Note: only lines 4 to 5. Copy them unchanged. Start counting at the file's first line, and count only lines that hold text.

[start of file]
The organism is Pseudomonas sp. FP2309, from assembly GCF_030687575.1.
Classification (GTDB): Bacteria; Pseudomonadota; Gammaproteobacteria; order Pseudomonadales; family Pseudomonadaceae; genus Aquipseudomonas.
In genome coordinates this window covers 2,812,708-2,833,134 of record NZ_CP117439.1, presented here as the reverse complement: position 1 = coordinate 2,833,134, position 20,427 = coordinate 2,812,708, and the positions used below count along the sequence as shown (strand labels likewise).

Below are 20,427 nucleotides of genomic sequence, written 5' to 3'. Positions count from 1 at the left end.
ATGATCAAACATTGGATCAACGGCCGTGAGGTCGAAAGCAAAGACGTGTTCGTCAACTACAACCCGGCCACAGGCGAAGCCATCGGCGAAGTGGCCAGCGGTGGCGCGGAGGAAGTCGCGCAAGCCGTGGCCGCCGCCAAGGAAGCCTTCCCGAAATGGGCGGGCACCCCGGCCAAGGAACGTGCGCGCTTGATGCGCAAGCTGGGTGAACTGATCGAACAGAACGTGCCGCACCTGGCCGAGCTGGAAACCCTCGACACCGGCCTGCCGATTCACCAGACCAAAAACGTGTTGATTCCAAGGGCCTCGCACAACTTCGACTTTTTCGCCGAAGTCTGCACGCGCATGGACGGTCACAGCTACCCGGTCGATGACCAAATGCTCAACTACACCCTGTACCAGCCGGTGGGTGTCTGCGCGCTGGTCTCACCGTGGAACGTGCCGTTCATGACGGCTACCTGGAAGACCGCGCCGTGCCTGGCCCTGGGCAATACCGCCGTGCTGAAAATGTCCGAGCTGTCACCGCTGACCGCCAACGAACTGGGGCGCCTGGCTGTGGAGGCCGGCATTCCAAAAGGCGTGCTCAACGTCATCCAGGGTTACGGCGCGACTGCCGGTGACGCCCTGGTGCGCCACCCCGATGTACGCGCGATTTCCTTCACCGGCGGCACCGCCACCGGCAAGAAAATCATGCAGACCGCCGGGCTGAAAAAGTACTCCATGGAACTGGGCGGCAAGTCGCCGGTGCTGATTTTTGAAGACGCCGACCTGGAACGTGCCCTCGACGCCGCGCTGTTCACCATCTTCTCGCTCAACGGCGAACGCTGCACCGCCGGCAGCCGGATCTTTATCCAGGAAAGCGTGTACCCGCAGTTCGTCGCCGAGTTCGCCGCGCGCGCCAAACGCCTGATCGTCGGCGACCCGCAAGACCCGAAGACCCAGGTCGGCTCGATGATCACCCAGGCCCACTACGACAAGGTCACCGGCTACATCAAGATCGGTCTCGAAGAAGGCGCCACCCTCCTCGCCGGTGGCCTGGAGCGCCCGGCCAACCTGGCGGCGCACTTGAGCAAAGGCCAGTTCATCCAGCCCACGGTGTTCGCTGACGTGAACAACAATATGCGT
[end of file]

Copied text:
Below are 20,427 nucleotides of genomic sequence, written 5' to 3'. Positions count from 1 at the left end.
ATGATCAAACATTGGATCAACGGCCGTGAGGTCGAAAGCAAAGACGTGTTCGTCAACTACAACCCGGCCACAGGCGAAGCCATCGGCGAAGTGGCCAGCGGTGGCGCGGAGGAAGTCGCGCAAGCCGTGGCCGCCGCCAAGGAAGCCTTCCCGAAATGGGCGGGCACCCCGGCCAAGGAACGTGCGCGCTTGATGCGCAAGCTGGGTGAACTGATCGAACAGAACGTGCCGCACCTGGCCGAGCTGGAAACCCTCGACACCGGCCTGCCGATTCACCAGACCAAAAACGTGTTGATTCCAAGGGCCTCGCACAACTTCGACTTTTTCGCCGAAGTCTGCACGCGCATGGACGGTCACAGCTACCCGGTCGATGACCAAATGCTCAACTACACCCTGTACCAGCCGGTGGGTGTCTGCGCGCTGGTCTCACCGTGGAACGTGCCGTTCATGACGGCTACCTGGAAGACCGCGCCGTGCCTGGCCCTGGGCAATACCGCCGTGCTGAAAATGTCCGAGCTGTCACCGCTGACCGCCAACGAACTGGGGCGCCTGGCTGTGGAGGCCGGCATTCCAAAAGGCGTGCTCAACGTCATCCAGGGTTACGGCGCGACTGCCGGTGACGCCCTGGTGCGCCACCCCGATGTACGCGCGATTTCCTTCACCGGCGGCACCGCCACCGGCAAGAAAATCATGCAGACCGCCGGGCTGAAAAAGTACTCCATGGAACTGGGCGGCAAGTCGCCGGTGCTGATTTTTGAAGACGCCGACCTGGAACGTGCCCTCGACGCCGCGCTGTTCACCATCTTCTCGCTCAACGGCGAACGCTGCACCGCCGGCAGCCGGATCTTTATCCAGGAAAGCGTGTACCCGCAGTTCGTCGCCGAGTTCGCCGCGCGCGCCAAACGCCTGATCGTCGGCGACCCGCAAGACCCGAAGACCCAGGTCGGCTCGATGATCACCCAGGCCCACTACGACAAGGTCACCGGCTACATCAAGATCGGTCTCGAAGAAGGCGCCACCCTCCTCGCCGGTGGCCTGGAGCGCCCGGCCAACCTGGCGGCGCACTTGAGCAAAGGCCAGTTCATCCAGCCCACGGTGTTCGCTGACGTGAACAACAATATGCGT